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- Censorship and Filtering
- Blogger and Netizen Arrests
- Cyber Attacks
- Internet and Social Media Use
ISRAEL: Courts reject petition to censor anti-Islamic video
On October 15, the Jerusalem District Court ruled that Google and YouTube are not required to block access to the Innocence of Muslims video in Israel. Knesset member Taleb a-Sanaa submitted a petition to block the video, but Judge Miriam Mizrahi struck it down on the basis that it failed to name both Google and YouTube as responsible legal entities. The court would have likely rejected the request regardless of the technicality, as it endorsed Google’s position that viewers had to actively seek out the video and could only be exposed to it by their own volition.
IRAN: Websites filtered over currency crisis
With the escalation of the currency crisis in Iran, currency and gold price, websites such as Mazaneh were blocked [Farsi] on October 3. The official website for Iran’s union for gold, jewelry, and coins was also made unavailable.
IRAN: Blocking of Media File Downloads
Iranian users are no longer able to download MP3, MP4, AVI, and SWF files hosted on foreign servers. Iran’s government has started blocking [Farsi] specific file extensions, thereby preventing users from accessing a significant portion of audio-visual content hosted on servers outside of Iran. As a result, many websites designed using Flash technology will no longer be available to Iranian users, though they are not technically filtered. The aim of this decision may be to restrict access to Internet radio stations and online podcasts.
PALESTINE: Concerns over possible blocking of news sites
Reports indicate that Palestinian Internet users in the Hamas-controlled Gaza Strip could have difficulty accessing certain news sites, such as Israeli newspaper Haaretz, prompting fears that political sites may be censored in the near future. As previously reported, Hamas has already instructed service providers to block pornographic websites starting in September.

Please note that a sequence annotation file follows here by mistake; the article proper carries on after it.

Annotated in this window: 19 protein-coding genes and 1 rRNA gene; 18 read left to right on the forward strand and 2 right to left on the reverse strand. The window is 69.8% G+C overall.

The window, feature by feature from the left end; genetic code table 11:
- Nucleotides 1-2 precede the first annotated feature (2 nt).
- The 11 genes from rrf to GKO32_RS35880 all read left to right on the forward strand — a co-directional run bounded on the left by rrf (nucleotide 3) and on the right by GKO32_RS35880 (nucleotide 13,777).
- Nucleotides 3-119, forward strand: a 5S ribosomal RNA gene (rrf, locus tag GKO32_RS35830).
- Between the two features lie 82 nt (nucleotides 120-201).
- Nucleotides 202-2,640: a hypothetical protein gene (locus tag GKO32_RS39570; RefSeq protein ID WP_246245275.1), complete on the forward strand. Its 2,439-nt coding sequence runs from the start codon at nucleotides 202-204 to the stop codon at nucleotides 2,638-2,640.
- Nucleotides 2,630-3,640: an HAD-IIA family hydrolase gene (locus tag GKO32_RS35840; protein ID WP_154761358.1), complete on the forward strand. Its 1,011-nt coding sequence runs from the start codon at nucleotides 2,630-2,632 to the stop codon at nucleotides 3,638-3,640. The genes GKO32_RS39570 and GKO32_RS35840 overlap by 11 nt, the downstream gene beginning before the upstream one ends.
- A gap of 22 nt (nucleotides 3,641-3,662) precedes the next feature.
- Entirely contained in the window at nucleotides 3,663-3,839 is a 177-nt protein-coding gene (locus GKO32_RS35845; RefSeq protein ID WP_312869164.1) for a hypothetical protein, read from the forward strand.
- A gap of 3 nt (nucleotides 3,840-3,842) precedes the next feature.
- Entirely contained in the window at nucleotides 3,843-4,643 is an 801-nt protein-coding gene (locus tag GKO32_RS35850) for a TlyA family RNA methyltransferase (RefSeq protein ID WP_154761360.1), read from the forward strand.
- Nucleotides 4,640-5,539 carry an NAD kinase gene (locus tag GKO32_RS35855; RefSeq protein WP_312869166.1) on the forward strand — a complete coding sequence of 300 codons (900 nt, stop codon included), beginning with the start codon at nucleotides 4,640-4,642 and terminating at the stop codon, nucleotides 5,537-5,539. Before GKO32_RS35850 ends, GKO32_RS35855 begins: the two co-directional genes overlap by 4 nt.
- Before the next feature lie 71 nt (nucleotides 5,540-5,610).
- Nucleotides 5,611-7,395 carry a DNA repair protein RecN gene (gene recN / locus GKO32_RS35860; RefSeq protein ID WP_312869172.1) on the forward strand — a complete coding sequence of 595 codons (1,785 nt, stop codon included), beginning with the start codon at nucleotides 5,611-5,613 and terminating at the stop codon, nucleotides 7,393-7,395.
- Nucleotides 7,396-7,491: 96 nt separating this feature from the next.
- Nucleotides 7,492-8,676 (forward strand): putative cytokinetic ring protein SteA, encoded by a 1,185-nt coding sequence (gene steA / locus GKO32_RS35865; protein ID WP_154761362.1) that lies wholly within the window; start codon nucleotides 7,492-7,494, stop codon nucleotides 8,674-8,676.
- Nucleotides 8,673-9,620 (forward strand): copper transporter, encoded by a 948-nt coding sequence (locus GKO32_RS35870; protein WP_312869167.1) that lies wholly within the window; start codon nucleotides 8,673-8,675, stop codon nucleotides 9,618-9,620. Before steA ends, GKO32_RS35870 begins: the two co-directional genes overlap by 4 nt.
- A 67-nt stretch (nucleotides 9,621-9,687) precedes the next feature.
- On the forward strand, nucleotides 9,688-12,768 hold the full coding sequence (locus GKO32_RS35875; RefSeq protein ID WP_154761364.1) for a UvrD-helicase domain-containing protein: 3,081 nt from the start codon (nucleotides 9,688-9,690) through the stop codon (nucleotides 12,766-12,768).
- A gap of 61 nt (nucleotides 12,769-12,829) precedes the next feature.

SAUDI ARABIA: Kingdom of Saudi Arabia calls for international censorship body
In response to last month’s Innocence of Muslims controversy, Saudi Arabia has called for the establishment of an international organization to oversee the censorship of offensive Internet content. Saudi officials equated the film and similar material with “malicious and criminal activities such as child pornography, identity theft, spam, denial of service attacks, and malware” and argued that states must collaborate to address such issues.
ALGERIA: Algerian blogger and human rights activist arrested
Police officers beat and arrested human rights activist Yacine Zaid on the grounds of showing a “lack of respect” toward the police. Zaid, who is a blogger [French] and member of the Algerian League for the Defense of Human Rights was released [French] on October 8 after receiving a fine and a suspended sentence.
BAHRAIN: Arrests over “misuse of social media”
Authorities in Bahrain arrested four people for “defaming public figures on social media” as part of the government’s efforts to monitor the “misuse” of social media. If found guilty, a penalty of five years imprisonment could be imposed on the accused. As previously reported, Bahrain’s Ministry of Interior has pledged to vigorously prosecute citizens for posting what they see as defamatory and abusive comments on social media.
TUNISIA: Trial of Tunisian blogger adjourned
The trial of Sofiane Shurabi, a Tunisian blogger who has been critical of both the ruling Ennahda party and the former regime, was adjourned until October 16. Shurabi was arrested in August for drinking alcohol in public during the month of Ramadan. There have been several instances of blogger arrests and prosecutions in Tunisia since the fall of President Zine el-Abidine Ben Ali in 2011.